Ford Vedette

Monday 19 October 2009
The Ford Vedette was a large car manufactured by Ford France SA in their factory in Poissy from 1948 to 1954. Introduced at the 1948 Mondial de l'Automobile in Paris, it was designed entirely in Detroit (resembling contemporary Mercury models), but featured the Poissy-made 2158 cc Aquillon sidevalve V8 engine of Ford's Flathead engine family, the same as in pre-war Matford cars. On the other hand, the Vedette was the first car to feature the new independent front suspension concept developed by Earle S. MacPherson, known today as MacPherson struts. Due to the fact that the Poissy factory could not resume complete automobile production immediately after the war, many vital components had still to be made by various subcontractors, which reportedly had an adverse effect on the quality of the car and contributed to its limited popularity. Over the six years in production, the Vedette was available in several body styles, ranging from the original 4-door fastback (with rear "suicide doors") through the later 4-door saloon, a Sunliner 4-door landaulet based on the saloon (with a roll-down roof over the entire cabin), a 2-door Coupé and, based on it, the Cabriolet Décapotable (a 2-door convertible).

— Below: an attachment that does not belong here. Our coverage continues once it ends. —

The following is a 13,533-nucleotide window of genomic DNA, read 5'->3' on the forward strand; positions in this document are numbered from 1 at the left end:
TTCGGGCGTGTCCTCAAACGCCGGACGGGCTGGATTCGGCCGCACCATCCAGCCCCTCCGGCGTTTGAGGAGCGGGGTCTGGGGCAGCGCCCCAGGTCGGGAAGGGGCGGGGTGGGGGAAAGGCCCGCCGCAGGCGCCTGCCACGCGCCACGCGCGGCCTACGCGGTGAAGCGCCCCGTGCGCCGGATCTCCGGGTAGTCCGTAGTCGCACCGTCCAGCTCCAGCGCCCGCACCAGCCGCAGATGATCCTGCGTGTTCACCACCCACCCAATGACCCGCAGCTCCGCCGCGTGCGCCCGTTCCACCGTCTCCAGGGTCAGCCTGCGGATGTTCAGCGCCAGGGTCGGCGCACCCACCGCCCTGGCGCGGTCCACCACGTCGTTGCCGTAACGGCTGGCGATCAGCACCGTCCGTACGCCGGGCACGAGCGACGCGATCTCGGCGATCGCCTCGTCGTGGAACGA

Technical data:
- engine: V8
- capacity: 2158 cc
- horsepower: 67 HP
- gearbox: 3+1
- top speed: 145 km/h

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